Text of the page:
Statement by the delegation of Ukraine at the Security Council briefing on “Implementation of the note by the President of the Security Council (S/2010/507)”

Statement by the delegation of Ukraine at the Security Council briefing on “Implementation of the note by the President of the Security Council (S/2010/507)”

Mr. President,

We appreciate this opportunity to discuss in the open chamber the work of the Council in August. It is only the second time this year that the Council is holding such a briefing since Ukraine’s Presidency in February. We welcome the return of formal wrap-up sessions and hope incoming presidencies will revive this practice, which is in line with President’s Note 507.

We also thank you personally and commend the Egyptian delegation for exercising responsibilities of the Presidency throughout the month in a transparent and professional manner.

Despite the fact that August is usually a rather slow month, this year it was quite packed. We had some important discussions and adopted a number of really landmark decisions.

Mr. President,

Right at the outset of your Presidency, the Council adopted resolution on preventing terrorists from acquiring weapons. Considering the spread of terrorism around the world today, as well as deep involvement of certain states in supporting terrorist activities abroad, we commend the Egyptian delegation for coming forward with this initiative, which is very timely. We do expect that all Council members, having unanimously adopted this resolution, undertook to respect the obligation not to support and supply terrorists with weapons. Failure to do so will undoubtedly have grave consequences and violators will pay a price for their transgressions.

In this regard, it is crucial that the Council follows closely how the resolution is being implemented thus making yet another tangible contribution to the international efforts to combat this scourge.

Another subject that we discussed early in August was sanctions. It is no secret that there is quite a plethora of views on the subject — from denial of the legitimacy of such a tool to overblown expectations that through sanctions anything can be achieved. The truth is probably somewhere in between.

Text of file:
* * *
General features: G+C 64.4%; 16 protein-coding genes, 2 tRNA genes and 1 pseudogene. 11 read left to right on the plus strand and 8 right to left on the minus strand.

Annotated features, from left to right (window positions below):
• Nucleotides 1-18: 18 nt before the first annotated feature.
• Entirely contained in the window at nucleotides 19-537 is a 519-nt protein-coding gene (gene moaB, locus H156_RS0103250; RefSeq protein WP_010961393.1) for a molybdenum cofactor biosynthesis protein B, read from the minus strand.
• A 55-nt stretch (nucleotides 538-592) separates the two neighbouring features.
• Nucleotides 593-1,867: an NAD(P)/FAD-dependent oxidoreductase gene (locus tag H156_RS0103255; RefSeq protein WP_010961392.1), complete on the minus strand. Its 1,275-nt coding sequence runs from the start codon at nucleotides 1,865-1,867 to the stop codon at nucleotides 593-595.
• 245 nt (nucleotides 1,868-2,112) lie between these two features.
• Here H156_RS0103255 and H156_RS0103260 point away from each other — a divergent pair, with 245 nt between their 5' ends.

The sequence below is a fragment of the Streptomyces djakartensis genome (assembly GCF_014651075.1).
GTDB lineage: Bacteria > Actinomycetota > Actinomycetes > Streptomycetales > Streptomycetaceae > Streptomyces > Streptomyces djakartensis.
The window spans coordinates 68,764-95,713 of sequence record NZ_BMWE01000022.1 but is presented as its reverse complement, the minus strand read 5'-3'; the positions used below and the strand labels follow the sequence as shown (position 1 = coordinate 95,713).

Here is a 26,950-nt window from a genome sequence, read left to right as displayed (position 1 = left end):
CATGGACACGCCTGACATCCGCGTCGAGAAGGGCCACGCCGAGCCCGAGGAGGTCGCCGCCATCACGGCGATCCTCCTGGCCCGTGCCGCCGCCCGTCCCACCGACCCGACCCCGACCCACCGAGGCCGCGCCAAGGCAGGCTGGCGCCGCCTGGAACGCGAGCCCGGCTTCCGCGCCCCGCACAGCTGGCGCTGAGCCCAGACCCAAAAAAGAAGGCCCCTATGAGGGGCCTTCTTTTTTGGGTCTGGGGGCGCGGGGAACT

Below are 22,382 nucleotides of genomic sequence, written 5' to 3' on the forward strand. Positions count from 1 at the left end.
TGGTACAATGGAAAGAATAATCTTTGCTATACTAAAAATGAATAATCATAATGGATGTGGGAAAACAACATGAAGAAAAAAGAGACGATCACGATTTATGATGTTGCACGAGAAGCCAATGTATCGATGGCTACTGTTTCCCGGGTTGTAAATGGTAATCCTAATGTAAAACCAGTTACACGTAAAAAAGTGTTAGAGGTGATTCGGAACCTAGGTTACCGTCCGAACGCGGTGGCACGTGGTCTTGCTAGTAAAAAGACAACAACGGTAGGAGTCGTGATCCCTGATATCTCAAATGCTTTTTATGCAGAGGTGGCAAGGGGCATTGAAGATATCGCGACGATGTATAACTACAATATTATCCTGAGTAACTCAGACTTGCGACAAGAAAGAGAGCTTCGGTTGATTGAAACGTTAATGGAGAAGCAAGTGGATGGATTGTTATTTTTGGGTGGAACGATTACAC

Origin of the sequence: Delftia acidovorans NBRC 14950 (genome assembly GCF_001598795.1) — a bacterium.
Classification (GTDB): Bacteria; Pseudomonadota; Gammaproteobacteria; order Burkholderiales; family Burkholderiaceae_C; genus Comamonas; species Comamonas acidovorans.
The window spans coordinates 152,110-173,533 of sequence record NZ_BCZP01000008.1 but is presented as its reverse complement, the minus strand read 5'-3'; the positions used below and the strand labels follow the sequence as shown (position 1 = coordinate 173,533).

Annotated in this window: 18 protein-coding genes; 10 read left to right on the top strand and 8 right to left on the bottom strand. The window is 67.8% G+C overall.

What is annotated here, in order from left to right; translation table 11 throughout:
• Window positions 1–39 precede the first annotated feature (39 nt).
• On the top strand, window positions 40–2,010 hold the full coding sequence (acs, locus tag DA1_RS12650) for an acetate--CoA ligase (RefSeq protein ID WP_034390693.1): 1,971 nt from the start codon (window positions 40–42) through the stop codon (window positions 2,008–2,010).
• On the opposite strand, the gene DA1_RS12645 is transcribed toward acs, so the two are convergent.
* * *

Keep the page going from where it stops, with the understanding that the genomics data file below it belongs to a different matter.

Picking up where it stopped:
Ukraine is convinced that sanctions can and do work — when and if implemented in good faith by all members of the international community. We have to remember, that sanctions’ effectiveness depends on their thorough implementation by all stakeholders without any exception. The chain is only as strong as its weakest link. Thus, it is a joint moral duty of all responsible members of the UN family to work to prevent obstruction and evasion of existing sanctions. Otherwise, the whole international endeavor would be undermined and the very idea of sanctions would be gradually discredited.

In this regard, specialized and regional international organizations can play an important role in ensuring proper implementation of sanctions. The use of additional measures and organizations’ own specific instruments to better respond to breaches of peace and other grave violations of international law is an essential part of the international toolbox in this area.

Mr. President,

In August, the Council adopted an important decision to introduce additional sanctions against the DPRK. It was a difficult but nonetheless unavoidable step since the Council has a duty to ensure accountability for actions that violate established international norms and principles. North Korea’s behavior in advancing its nuclear and ballistic missile programs is nothing but one of the most vivid examples of blatant violations of the international law. Besides engaging in the misguided and reckless effort to create its own nuclear arsenal instead of improving living conditions of its people, the DPRK spares no effort to find new ways to circumvent established restrictions and prohibitions.

The gravity of the situation is highlighted by the recent ballistic missile launch and we welcome yesterday’s unanimous and firm reaction of the Council.

The international community must work diligently to thwart and penalize any attempt to undermine the existing legally binding arrangements in the nuclear sphere. Without a resolute stance on this issue there is little hope for eventual eradication of the WMD threat globally.

Ukraine, being one of the champions of the global nonproliferation regime, will continue contributing to international efforts to achieve a denuclearization of the Korean peninsula, which is essential to remove the risk of unnecessary provocations, and curb the DPRK’s misplaced nuclear and missile ambitions.

Mr. President,

Turning back to the agenda item of our meeting I would like to welcome the agreement of the Council’s members on the revised and updated Presidential Note 507 on working methods. Our congratulations to the delegation of Japan and all members of the Council for their constructive efforts in preparing and negotiating the text. The Note adopted today will serve as important guidelines for the Council to make its work more efficient and transparent.

In conclusion, congratulations on your successful Presidency.

And to our Ethiopian colleagues, who have a privilege and an utmost responsibility of directing the Council’s work in September with heads of states and governments converging in New York, I would like to convey a message of our full support.

Thank you.